Nonethe­less, the as­so­ci­a­tion with his de­posed el­der rel­a­tive has stuck, and there are plenty who have sought to tar Obiang with the same brush of sor­cery and in­san­ity. Most no­table was the op­po­si­tion leader Severo Moto, who in 2004 mem­o­rably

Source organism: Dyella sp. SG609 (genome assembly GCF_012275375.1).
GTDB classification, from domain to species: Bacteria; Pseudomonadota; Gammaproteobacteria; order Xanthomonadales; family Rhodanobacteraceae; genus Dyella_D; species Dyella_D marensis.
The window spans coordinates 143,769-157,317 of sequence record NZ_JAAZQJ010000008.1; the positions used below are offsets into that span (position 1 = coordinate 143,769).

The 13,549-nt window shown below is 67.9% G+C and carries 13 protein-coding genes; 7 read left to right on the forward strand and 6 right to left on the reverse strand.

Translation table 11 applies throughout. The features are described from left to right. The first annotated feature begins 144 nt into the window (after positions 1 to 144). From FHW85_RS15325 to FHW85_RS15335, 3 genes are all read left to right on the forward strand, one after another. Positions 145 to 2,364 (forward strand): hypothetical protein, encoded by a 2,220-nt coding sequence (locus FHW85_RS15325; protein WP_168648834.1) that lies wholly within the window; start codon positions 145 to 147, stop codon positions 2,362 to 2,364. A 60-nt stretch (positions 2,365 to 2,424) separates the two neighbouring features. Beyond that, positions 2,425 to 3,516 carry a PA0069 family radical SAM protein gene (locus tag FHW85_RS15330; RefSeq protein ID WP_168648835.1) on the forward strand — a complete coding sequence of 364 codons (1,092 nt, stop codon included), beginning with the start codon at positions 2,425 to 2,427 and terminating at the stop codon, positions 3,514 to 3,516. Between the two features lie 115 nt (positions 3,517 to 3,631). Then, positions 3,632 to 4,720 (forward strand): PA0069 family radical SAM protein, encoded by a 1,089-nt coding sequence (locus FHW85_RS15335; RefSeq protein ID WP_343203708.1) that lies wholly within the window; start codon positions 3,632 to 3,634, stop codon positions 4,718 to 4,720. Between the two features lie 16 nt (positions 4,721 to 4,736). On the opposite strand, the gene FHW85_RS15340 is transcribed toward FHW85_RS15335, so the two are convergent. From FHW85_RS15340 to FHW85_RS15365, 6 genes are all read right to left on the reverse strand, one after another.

claimed that he was un­able to re­turn from po­lit­i­cal ex­ile abroad to his home­land, as Pres­i­dent Obiang wanted to “eat my tes­ti­cles”. Call­ing the au­to­crat both “a de­mon” and “an au­then­tic can­ni­bal”, Mr Moto claims that his ball-bit­ing arch-en­emy “sys­tem­at­i­cally eats his po­lit­i­cal ri­vals”, con­cen­trat­ing upon taste-test­ing their testes to in­crease his sex­ual prow­ess. “He has just de­voured a po­lice-com­mis­sioner,” Moto went on to claim dur­ing a ra­dio in­ter­view. “I say ‘de­voured’, be­cause this com­mis­sioner was buried without his tes­ti­cles and brain.” Obiang him­self has de­nied the charges, and see­ing that they em­anate from a po­lit­i­cal ri­val, they may well be sim­ply an at­tempt to paint him as a car­bon copy of his hated, brain-munch­ing un­cle to sow dis­sent. Such claims have cer­tainly caused em­bar­rass­ment for Obiang’s big­gest mod­ern-day al­lies, the USA. Amer­ica’s rulers have proven them­selves con­sis­tently able to over­look a lit­tle light can­ni­bal­ism be­tween friends, with ‘The Chief’, as he likes to be known, be­ing granted a lengthy and fawn­ing US State Visit in 2006 as part of a post-9/11 drive to re­duce US de­pen­dence on Arab oil. This was quite a con­trast to the dam­ag­ing events of 1993, when the then-US Am­bas­sador, John E Ben­nett, was caught en­gag­ing in ‘witch­craft’ (re: tend­ing Bri­tish war-graves) in a ceme­tery upon the day of Equa­to­rial Guinea’s lat­est rigged elec­tion. It was pub­licly an­nounced that Ben­nett was hop­ing to make use of “tra­di­tional medicine [i.e. magic] given to him by elec­tion­boy­cotting op­po­si­tion par­ties in or­der that the vote would turn out badly” for The Chief. The fol­low­ing year Ben­nett de­parted, giv­ing a vale­dic­tory speech in which he openly named Obiang’s chief tor­tur­ers of the day, lead­ing to a near-to­tal break­down in re­la­tions be­tween the two coun­tries. Nowa­days, how­ever, oil’s well that ends well, with cer­tain in­ter­ested transat­lantic par­ties,